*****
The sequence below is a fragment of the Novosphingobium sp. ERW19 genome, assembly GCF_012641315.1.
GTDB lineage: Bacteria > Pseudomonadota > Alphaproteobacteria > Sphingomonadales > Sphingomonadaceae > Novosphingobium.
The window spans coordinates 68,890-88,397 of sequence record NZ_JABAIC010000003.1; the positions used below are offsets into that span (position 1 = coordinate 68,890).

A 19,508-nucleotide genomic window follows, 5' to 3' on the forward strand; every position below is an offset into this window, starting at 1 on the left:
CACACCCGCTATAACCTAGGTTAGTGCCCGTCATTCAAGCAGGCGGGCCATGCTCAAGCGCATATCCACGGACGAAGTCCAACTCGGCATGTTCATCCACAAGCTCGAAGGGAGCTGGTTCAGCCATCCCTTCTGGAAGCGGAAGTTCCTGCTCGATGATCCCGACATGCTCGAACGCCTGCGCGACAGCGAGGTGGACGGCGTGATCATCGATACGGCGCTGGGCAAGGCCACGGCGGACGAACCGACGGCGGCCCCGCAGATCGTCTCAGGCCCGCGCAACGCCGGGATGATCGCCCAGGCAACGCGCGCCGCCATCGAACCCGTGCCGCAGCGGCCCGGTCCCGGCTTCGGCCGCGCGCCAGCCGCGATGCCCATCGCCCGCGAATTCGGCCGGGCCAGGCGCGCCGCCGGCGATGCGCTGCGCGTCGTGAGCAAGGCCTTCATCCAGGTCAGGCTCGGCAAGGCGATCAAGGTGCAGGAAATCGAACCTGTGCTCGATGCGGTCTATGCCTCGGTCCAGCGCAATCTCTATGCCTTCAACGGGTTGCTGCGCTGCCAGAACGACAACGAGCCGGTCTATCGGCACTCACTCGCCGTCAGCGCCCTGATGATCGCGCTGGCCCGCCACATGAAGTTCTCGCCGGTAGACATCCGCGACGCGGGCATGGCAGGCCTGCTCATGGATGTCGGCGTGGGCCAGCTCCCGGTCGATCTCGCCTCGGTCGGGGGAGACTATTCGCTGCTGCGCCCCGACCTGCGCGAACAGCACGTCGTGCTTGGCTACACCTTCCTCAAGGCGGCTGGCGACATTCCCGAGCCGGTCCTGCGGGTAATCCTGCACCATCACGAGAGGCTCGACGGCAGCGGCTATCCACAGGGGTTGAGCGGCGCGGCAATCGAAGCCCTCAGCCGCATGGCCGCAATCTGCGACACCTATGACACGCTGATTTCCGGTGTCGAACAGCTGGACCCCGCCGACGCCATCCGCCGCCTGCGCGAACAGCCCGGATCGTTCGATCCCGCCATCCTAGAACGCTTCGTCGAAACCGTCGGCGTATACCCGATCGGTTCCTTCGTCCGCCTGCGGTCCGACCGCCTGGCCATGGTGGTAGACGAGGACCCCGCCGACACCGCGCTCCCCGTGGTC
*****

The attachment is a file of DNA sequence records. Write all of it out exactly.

The sequence below is a fragment of the Novosphingobium sp. ERW19 genome, assembly GCF_012641315.1.
GTDB lineage: Bacteria > Pseudomonadota > Alphaproteobacteria > Sphingomonadales > Sphingomonadaceae > Novosphingobium.
The window spans coordinates 68,890-88,397 of sequence record NZ_JABAIC010000003.1; the positions used below are offsets into that span (position 1 = coordinate 68,890).

A 19,508-nucleotide genomic window follows, 5' to 3' on the forward strand; every position below is an offset into this window, starting at 1 on the left:
CACACCCGCTATAACCTAGGTTAGTGCCCGTCATTCAAGCAGGCGGGCCATGCTCAAGCGCATATCCACGGACGAAGTCCAACTCGGCATGTTCATCCACAAGCTCGAAGGGAGCTGGTTCAGCCATCCCTTCTGGAAGCGGAAGTTCCTGCTCGATGATCCCGACATGCTCGAACGCCTGCGCGACAGCGAGGTGGACGGCGTGATCATCGATACGGCGCTGGGCAAGGCCACGGCGGACGAACCGACGGCGGCCCCGCAGATCGTCTCAGGCCCGCGCAACGCCGGGATGATCGCCCAGGCAACGCGCGCCGCCATCGAACCCGTGCCGCAGCGGCCCGGTCCCGGCTTCGGCCGCGCGCCAGCCGCGATGCCCATCGCCCGCGAATTCGGCCGGGCCAGGCGCGCCGCCGGCGATGCGCTGCGCGTCGTGAGCAAGGCCTTCATCCAGGTCAGGCTCGGCAAGGCGATCAAGGTGCAGGAAATCGAACCTGTGCTCGATGCGGTCTATGCCTCGGTCCAGCGCAATCTCTATGCCTTCAACGGGTTGCTGCGCTGCCAGAACGACAACGAGCCGGTCTATCGGCACTCACTCGCCGTCAGCGCCCTGATGATCGCGCTGGCCCGCCACATGAAGTTCTCGCCGGTAGACATCCGCGACGCGGGCATGGCAGGCCTGCTCATGGATGTCGGCGTGGGCCAGCTCCCGGTCGATCTCGCCTCGGTCGGGGGAGACTATTCGCTGCTGCGCCCCGACCTGCGCGAACAGCACGTCGTGCTTGGCTACACCTTCCTCAAGGCGGCTGGCGACATTCCCGAGCCGGTCCTGCGGGTAATCCTGCACCATCACGAGAGGCTCGACGGCAGCGGCTATCCACAGGGGTTGAGCGGCGCGGCAATCGAAGCCCTCAGCCGCATGGCCGCAATCTGCGACACCTATGACACGCTGATTTCCGGTGTCGAACAGCTGGACCCCGCCGACGCCATCCGCCGCCTGCGCGAACAGCCCGGATCGTTCGATCCCGCCATCCTAGAACGCTTCGTCGAAACCGTCGGCGTATACCCGATCGGTTCCTTCGTCCGCCTGCGGTCCGACCGCCTGGCCATGGTGGTAGACGAGGACCCCGCCGACACCGCGCTCCCCGTGGTC